You already know what’s going on around here, right? Well, if you’re just joining our band of misfits- welcome! To update you: my family and I are in the process of selling our home and moving to another city. But, man!!! Do I have an update for you! Our home was only on the market for an hour and a half before it sold! The word “whirlwind” isn’t sufficient enough to describe this situation. We didn’t even have a chance to fret over its sale before it was spoken for. Now I’m even more hard-pressed to use up the food in my pantry. I found a pack of dried kaffir lime leaves lingering, so I came up with this Kaffir Lime and Blueberry Frozen Custard.
Kaffir Lime Leaves…and more…
I know kaffir lime leaves aren’t something one includes on their weekly shopping list, but a once-a-year purchase of them will do you tons of good. I was developing a Thai recipe that required them, and that’s the reason they were squatting in my pantry. My recommendation is to use dried kaffir lime leaves whenever possible. Fresh are more pungent, but they also require more attention, and are harder to source.
For this recipe, you’ll also need whole milk, heavy cream, eggs, sugar, vanilla, and fresh blueberries. Oh! You’ll need smidgen of salt, as well.
What are kaffir limes?
A great question, considering you’re about to make a whole recipe that centers around them! Kaffir limes are bumpy, bitter, little citrus fruits used in Southeast Asian and Asian dishes. Typically, the fruit itself isn’t used because of how bitter it is. As a result of this bitterness, the kaffir lime leaves (and less often the juice) are the most utilized part of the fruit. The leaves add a citrusy, floral essence to any dish they’re added to.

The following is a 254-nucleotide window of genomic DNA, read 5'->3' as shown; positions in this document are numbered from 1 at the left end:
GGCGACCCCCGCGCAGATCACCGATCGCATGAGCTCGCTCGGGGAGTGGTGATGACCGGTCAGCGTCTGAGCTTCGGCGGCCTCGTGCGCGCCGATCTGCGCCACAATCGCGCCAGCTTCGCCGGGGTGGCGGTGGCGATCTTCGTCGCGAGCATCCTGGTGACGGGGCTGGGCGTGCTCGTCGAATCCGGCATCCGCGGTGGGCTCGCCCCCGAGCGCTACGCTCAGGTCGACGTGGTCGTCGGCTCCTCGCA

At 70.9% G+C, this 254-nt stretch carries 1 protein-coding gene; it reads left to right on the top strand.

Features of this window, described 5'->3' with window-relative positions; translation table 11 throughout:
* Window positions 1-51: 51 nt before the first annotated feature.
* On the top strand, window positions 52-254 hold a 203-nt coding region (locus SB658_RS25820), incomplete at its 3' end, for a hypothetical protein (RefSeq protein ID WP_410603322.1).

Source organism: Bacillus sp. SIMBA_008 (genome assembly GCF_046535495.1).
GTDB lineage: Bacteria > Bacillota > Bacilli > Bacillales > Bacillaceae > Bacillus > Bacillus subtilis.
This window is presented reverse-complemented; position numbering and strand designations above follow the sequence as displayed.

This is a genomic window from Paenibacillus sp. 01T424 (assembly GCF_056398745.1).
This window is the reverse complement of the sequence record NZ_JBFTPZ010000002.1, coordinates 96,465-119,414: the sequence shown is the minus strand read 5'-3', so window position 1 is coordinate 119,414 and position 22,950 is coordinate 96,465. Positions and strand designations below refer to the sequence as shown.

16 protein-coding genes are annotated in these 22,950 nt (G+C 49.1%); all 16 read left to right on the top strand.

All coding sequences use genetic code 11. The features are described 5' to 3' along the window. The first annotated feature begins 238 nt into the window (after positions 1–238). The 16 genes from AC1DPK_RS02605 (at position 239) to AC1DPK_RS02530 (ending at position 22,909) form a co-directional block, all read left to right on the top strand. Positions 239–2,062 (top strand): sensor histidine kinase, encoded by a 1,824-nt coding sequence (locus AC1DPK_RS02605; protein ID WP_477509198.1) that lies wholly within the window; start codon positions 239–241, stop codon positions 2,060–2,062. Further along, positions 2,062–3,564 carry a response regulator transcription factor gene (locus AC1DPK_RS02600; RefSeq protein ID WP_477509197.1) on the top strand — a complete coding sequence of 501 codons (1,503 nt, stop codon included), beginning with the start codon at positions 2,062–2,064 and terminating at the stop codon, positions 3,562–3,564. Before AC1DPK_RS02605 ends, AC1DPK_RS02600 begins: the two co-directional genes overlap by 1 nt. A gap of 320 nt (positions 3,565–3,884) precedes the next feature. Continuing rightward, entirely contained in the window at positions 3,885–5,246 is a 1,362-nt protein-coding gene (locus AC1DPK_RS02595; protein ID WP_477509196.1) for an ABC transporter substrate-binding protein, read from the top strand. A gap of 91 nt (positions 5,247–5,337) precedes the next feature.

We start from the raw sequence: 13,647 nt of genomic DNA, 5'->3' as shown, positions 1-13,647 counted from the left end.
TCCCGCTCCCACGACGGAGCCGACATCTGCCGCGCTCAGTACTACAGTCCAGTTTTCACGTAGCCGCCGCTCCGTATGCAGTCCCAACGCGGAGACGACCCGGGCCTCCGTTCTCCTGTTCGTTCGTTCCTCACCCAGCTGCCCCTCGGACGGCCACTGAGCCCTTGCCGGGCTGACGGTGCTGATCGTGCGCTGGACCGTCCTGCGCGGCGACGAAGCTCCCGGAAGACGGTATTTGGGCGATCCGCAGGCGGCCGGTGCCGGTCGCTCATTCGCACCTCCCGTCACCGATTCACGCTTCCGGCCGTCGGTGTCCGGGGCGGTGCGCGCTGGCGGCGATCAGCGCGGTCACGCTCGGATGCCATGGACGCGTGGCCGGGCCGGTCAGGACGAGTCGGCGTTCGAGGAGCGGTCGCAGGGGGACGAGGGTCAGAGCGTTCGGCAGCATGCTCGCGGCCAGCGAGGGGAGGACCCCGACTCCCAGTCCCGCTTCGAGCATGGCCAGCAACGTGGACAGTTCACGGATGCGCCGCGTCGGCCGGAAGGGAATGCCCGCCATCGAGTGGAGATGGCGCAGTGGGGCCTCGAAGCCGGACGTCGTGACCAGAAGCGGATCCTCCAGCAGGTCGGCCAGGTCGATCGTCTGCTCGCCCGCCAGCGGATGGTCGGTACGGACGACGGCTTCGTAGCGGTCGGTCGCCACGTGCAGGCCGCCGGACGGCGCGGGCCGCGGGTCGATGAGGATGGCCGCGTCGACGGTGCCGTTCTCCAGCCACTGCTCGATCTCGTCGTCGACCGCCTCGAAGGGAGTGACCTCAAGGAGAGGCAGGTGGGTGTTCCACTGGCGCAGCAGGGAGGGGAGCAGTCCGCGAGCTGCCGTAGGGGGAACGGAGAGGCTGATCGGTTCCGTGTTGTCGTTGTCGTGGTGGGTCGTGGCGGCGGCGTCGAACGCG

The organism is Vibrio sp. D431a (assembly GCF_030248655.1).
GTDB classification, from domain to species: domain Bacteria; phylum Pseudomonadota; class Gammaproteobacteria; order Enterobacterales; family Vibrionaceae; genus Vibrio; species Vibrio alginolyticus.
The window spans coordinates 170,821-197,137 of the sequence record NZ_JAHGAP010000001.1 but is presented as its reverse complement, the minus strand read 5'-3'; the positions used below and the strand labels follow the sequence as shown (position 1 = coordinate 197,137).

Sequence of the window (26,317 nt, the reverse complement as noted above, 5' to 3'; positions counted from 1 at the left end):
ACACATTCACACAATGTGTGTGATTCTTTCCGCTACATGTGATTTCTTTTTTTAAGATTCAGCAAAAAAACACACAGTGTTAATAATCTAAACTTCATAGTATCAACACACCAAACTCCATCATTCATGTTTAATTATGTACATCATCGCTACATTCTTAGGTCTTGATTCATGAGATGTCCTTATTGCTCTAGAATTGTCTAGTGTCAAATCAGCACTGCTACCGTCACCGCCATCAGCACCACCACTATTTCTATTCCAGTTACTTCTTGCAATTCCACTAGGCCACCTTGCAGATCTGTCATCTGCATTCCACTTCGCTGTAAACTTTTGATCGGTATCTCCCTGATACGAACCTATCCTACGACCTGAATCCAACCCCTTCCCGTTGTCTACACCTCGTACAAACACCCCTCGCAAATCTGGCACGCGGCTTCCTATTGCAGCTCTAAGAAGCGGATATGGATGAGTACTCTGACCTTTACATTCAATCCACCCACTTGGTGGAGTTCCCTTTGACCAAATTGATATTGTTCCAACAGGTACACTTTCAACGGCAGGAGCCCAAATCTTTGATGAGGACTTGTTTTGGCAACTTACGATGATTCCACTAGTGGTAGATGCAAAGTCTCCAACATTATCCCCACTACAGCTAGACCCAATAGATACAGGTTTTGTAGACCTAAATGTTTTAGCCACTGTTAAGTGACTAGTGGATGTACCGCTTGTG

You can find dried kaffir lime leaves in most Asian markets, or online. Shop for leaves that are dried, since- again- finding fresh kaffir lime leaves may be a struggle. If you can find fresh leaves, use half the amount called for in this recipe. Fresh anything is more pungent than its dried counterpart. Prepping fresh leaves is also a bit more time consuming as you’ll need to remove the center rib (or stem) before thinly slicing the leaves.
Prepare the kaffir lime frozen custard base
Whichever form of leaf you decide to go with, you’ll need to prepare the base of the frozen custard first.
Use a saucier, or a pan that has sloped sides. This will prevent your custard from sticking in the corners of your pot as you stir it.
In the pot, combine both the whole milk and the heavy cream.
Add the entire amount of dried kaffir lime leaves, then, use a microplane to zest in the peel of one regular lime. I added this to heighten the lime flavor. Without it, the custard will still taste floral and citrusy, but this brightens the frozen custard a bit more.
Finally, add to the pot a split and scraped vanilla bean.
Give the contents a stir and let it heat, on low, for 5-7 minutes, or until the milks begin to steam. Turn the heat off and allow the kaffir lime leaves to steep in that hot milk for 10 minutes.
Why steep the leaves?
Just like tea, these kaffir lime leaves need to steep in a hot liquid to bring out the bulk of their flavor. Without this steeping time (and the subsequent chilling time), our frozen custard will only have a “kiss” of kaffir lime flavor. We want it to have a full-on make-out sesh.